The primary symptoms that distinguish premenstrual dysphoric disorder from other mood disorders (i.e., major depression) or menstrual conditions is the onset and duration of PMDD symptoms -- with symptoms appearing during the week or so before and disappearing within a few days after the onset of menses -- and the level by which these symptoms disrupt daily living tasks. (This diminished level of functioning is generally in great contrast with the same woman's interactions and abilities at other times during the month.)

The symptoms of PMDD may resemble other conditions or medical problems, such as a thyroid condition, depression, or an anxiety disorder. Consult a physician for diagnosis.
What Causes PMDD?
Although the exact cause of PMDD is not known, several theories exist. No one knows for sure, but it may be related to the neurotransmitter in the brain called serotonin (sair – uh – toe – nin). The symptoms of PMDD may occur when serotonin and other neurotransmitters are out of balance. In PMDD, this imbalance may be related to your monthly changes in hormones.
One theory states that women who experience PMDD may have abnormal reactions to normal hormone changes that occur with each menstrual cycle. This may include the fluctuation of estrogen and progesterone levels that normally occur with menstruation causing a serotonin deficiency, in some women (Serotonin is a substance found naturally in the brain and intestines that acts as a vessel-narrowing substance, or vasoconstrictor). Additional research is necessary.
How is Premenstrual Dysphoric Disorder Diagnosed?
Aside from a complete medical history and physical and pelvic examination, diagnostic procedures for PMDD are currently very limited. Your physician may consider recommending a psychiatric evaluation to, more or less, provide a differential diagnosis (to rule out other possible conditions). In addition, he/she may ask that you keep a journal or diary of your symptoms for several months, to better assess the timing, severity, onset, and duration of symptoms. In general, in order for a PMDD diagnosis to be made, the following symptoms must be present:

Over the course of a year, during most menstrual cycles, five or more of the following symptoms must be present:

* depressed mood
* anger or irritability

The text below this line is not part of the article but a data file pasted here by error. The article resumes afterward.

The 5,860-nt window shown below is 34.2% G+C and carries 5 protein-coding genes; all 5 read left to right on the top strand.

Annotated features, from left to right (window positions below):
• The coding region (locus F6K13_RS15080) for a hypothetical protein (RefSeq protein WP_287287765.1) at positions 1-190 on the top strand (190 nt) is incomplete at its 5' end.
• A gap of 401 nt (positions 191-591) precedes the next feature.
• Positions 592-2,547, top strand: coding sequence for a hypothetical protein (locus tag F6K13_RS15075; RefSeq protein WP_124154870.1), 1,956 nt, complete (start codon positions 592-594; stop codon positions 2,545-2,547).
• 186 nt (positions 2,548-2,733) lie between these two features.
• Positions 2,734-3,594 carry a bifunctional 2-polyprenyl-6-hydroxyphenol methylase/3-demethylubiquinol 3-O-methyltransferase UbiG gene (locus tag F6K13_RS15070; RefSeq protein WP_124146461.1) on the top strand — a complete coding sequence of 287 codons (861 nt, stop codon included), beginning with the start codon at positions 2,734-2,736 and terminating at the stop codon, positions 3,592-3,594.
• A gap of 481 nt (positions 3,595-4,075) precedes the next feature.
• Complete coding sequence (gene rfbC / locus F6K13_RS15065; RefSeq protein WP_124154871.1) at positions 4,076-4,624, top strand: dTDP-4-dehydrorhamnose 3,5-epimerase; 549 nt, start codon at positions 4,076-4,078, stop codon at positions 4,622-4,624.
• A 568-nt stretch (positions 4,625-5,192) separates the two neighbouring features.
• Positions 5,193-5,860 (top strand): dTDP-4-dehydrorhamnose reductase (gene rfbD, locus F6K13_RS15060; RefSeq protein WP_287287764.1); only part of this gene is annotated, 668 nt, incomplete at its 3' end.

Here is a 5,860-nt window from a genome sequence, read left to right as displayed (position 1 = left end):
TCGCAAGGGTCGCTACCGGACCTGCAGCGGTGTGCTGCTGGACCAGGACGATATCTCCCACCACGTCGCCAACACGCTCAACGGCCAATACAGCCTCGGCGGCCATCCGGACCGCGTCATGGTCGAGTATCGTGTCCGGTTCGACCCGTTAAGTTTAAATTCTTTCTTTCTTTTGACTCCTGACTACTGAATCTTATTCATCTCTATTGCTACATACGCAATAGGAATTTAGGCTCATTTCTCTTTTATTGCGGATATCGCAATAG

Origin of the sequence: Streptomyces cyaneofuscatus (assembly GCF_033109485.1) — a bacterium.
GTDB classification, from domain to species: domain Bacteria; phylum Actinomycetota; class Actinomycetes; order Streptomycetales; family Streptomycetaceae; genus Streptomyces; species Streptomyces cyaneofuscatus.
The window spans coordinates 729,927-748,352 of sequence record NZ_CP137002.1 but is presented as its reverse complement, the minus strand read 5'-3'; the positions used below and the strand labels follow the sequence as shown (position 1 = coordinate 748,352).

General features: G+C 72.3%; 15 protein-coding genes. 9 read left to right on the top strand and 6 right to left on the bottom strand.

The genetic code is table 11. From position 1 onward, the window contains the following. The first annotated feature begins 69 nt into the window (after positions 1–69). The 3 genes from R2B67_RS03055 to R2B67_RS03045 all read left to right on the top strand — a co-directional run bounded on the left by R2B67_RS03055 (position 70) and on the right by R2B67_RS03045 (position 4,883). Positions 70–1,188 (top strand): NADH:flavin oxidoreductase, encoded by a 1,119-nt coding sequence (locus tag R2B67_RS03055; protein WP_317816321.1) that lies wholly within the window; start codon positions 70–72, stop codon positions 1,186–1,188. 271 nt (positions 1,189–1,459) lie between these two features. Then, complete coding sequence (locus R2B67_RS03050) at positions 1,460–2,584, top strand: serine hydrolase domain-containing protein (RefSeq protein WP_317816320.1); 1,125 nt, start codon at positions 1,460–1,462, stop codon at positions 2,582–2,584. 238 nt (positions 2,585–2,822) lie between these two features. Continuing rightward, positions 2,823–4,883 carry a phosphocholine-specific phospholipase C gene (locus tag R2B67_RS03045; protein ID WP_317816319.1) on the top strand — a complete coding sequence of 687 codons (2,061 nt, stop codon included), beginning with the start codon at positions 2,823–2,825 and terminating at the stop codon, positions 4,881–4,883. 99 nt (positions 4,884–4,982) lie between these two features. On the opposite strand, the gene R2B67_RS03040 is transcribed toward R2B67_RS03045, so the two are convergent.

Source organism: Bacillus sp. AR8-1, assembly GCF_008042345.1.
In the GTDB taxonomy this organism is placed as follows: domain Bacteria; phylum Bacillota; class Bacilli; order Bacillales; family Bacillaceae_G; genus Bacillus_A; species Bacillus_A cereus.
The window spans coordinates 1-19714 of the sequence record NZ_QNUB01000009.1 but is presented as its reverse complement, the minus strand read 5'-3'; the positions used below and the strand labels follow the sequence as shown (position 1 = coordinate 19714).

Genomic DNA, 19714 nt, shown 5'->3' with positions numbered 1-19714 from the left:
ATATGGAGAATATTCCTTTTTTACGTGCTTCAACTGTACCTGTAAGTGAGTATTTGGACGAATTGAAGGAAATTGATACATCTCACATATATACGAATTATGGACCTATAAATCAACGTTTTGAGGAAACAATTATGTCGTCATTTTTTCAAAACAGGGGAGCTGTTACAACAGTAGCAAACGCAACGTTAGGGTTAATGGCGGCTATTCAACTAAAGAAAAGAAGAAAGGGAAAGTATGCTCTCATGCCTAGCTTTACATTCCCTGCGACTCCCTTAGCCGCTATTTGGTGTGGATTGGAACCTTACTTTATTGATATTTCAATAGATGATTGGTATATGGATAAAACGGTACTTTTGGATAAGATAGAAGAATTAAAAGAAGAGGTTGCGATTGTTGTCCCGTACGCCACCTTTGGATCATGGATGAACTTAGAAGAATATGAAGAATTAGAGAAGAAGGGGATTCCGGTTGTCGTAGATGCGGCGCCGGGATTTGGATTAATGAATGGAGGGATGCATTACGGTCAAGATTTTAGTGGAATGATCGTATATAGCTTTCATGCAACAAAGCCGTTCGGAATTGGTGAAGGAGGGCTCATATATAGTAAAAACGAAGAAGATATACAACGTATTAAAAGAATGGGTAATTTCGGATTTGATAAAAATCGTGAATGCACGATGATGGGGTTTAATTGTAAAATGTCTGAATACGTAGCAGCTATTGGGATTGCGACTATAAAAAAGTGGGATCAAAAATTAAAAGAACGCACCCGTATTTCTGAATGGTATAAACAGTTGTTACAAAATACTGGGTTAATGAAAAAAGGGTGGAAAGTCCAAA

* difficulty in concentrating
* lack of interest in activities once enjoyed
* moodiness
* increased appetite
* insomnia or hypersomnia
* feeling overwhelmed or out of control
* symptoms that disturb social, occupational, or physical functioning
* symptoms that are not related to, or exaggerated by, another medical condition.
PMDD Treatment
Treatment for PMS depends on the severity of the symptoms. For mild cases, treatment recommendations include diet modifications such as high carbohydrate meals and reducing salt, caffeine and alcohol, as well as a variety of methods for stress reduction and relaxation such as exercise, counseling and stress/behavior management strategies.

For severe PMDD, treatment is more aggressive, often requiring pharmacological intervention in addition to nonpharmacological treatments. The selective serotonin reuptake inhibitor class of antidepressants are effective in the treatment of PMDD. Fluoxetine (Prozac - Serafem) has been widely studied and found to be effective in reducing symptoms of tension, irritability and dysphoria. These results have been replicated with sertraline (Zoloft) and paroxetine (Paxil). Use of the SSRIs is positive as well in that side effects, such as nausea, diarrhea, headache, and insomnia, to name a few, are minimal and reportedly tolerable by the majority of women.

For some women, even more drastic measures must be taken to ameliorate the symptoms of PMDD. For these women, hormonal therapies are necessary that work by suppressing the menstrual cycle. For some women, the severity of symptoms increase over time and last until menopause (when menses ceases). For this reason, a woman may require treatment for an extended period of time, and may require several re-evaluations to adjust medication dosages throughout the course of treatment.

Women, however, do face barriers to diagnosis and treatment. There is often a stigma attached to any condition that is associated with the menstrual cycle. Many women who do not seek treatment for the mood and physical symptoms of PMDD accept their symptoms as an inevitable consequence of the menstrual cycle which cannot be addressed.Some women view seeking treatment for PMDD as a sign of weakness. Additionally, physicians aren't traditionally trained to recognize the signs and symptoms of PMDD symptoms are often dismissed as just a "part of being a woman." This attitude often keeps women from getting the help they need.If you think you have PMDD find a doctor is familiar with PMDD or get a second opinion from another OB/GYN or psychiatrist.

Thursday, February 08, 2007

Children of cocaine- and opiate-dependent parents

Behavioral and emotional problems among children of cocaine- and opiate-dependent parents

STANGER C. (1) ; HIGGINS S. T. (1) ; BICKEL W. K. (1) ; ELK R. (2) ; GRABOWSKI J. (2) ; SCHMITZ J. (2) ; AMASS L. (3) ; KIRBY K. C. (4) ; SERACINI A. M. (5) ;
1) Department of Psychiatry, University of Vermont, Burlington, ETATS-UNIS